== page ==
Ages and stages
Complete the sentence "Old people are . . ." What sort of words and phrases do children use: are they positive or negative? What older people do you know (grandparents, neighbours)? What do you know about the times they have lived through (wars, unemployment, prosperity, quieter lifestyle)? Work out your own stages for the human life cycle. How many do you get and what are they (Shakespeare's seven ages; the commonly used four ages: childhood and education; work; retirement; infirmity)?
Look at the pictures and make guesses about the people's personality. Are they happy, sad, wise, tired, despairing, reflective, good humoured? How do you know, and how confident are you that you're right? What does "personality" mean to you? Think of commonly used opposites (extrovert introvert, organised slipshod, reliableunreliable, toughsensitive, confidentinsecure, dependent independent, friendlyaloof). What are you?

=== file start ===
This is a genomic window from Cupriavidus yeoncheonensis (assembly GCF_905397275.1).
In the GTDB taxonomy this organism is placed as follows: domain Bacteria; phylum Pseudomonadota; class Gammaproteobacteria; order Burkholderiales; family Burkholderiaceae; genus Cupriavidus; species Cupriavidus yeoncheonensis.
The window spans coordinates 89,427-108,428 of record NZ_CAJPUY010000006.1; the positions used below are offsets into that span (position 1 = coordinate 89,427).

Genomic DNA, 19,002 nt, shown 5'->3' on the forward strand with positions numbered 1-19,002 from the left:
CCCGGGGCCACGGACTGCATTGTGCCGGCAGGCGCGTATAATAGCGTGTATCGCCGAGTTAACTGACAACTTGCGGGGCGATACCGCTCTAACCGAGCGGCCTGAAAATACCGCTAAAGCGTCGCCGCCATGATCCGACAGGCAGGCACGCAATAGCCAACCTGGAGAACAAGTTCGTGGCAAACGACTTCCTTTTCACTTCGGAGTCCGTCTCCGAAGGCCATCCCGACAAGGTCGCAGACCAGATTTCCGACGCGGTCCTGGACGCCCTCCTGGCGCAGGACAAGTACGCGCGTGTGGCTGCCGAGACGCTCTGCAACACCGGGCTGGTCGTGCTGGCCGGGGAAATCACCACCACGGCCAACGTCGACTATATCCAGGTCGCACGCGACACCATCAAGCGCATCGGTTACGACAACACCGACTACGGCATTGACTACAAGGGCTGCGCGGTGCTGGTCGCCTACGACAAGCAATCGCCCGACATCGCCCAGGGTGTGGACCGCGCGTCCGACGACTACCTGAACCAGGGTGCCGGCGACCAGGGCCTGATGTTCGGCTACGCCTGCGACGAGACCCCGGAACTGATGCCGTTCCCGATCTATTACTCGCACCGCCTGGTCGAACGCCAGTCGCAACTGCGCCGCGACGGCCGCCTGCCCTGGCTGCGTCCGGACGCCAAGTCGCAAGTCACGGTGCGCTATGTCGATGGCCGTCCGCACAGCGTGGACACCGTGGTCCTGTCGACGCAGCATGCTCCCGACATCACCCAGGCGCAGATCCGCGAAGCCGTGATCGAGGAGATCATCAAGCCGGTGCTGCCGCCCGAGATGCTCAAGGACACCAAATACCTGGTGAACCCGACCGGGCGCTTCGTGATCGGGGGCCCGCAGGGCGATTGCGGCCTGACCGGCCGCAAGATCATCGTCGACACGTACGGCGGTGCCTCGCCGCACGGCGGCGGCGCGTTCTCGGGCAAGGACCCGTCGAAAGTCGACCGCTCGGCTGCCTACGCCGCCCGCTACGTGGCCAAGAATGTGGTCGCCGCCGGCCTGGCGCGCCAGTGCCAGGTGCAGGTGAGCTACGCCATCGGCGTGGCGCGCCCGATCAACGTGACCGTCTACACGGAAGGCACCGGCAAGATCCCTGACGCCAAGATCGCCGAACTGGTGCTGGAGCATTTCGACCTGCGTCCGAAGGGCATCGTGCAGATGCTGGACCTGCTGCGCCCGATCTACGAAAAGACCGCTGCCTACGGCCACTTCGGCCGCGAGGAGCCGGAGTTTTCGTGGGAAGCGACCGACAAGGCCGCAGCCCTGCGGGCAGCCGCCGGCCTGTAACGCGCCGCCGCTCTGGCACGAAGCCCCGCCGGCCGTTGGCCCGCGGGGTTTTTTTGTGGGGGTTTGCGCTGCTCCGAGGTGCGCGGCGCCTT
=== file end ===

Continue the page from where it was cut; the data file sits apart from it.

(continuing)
These people come from all over the world, so how different do you think their lifestyles are?What can you tell from the pictures (customs such as neck bracelets, smoking, clothing, bearded or clean-shaven men, hot or cold climate)? Choose one person that you would most like to talk to. Why did you choose that one? What would you talk about?
(a) You meet one of the people in the picture. Report your conversation about their life and background. (b) Write speech bubbles (kind, not cruel) for some of the pictures.
TED'S TALKING POINTS
Children and old people oftenhave an affinity. But do age andwisdom increase together, orare older people stuck in abygone age?
Older people are wiser as they have been around longer, seen and done more. We can learn a lot from their successes and mistakes, which is why some societies revere old age. Times used to be hard - clothes scrubbed by hand, no technology, wars, unemployment - and old people had to be resourceful to survive, so we should respect their experience and views.
Age doesn't guarantee wisdom. The old are as different as the young. They may be rooted in the past, defending practices that are no longer necessary, like mending something when it would be cheaper to buy a brand new one. They don't always understand what is happening today: few can handle computers, for example, so they may condemn anything novel. Society moves much faster now. They are out of touch.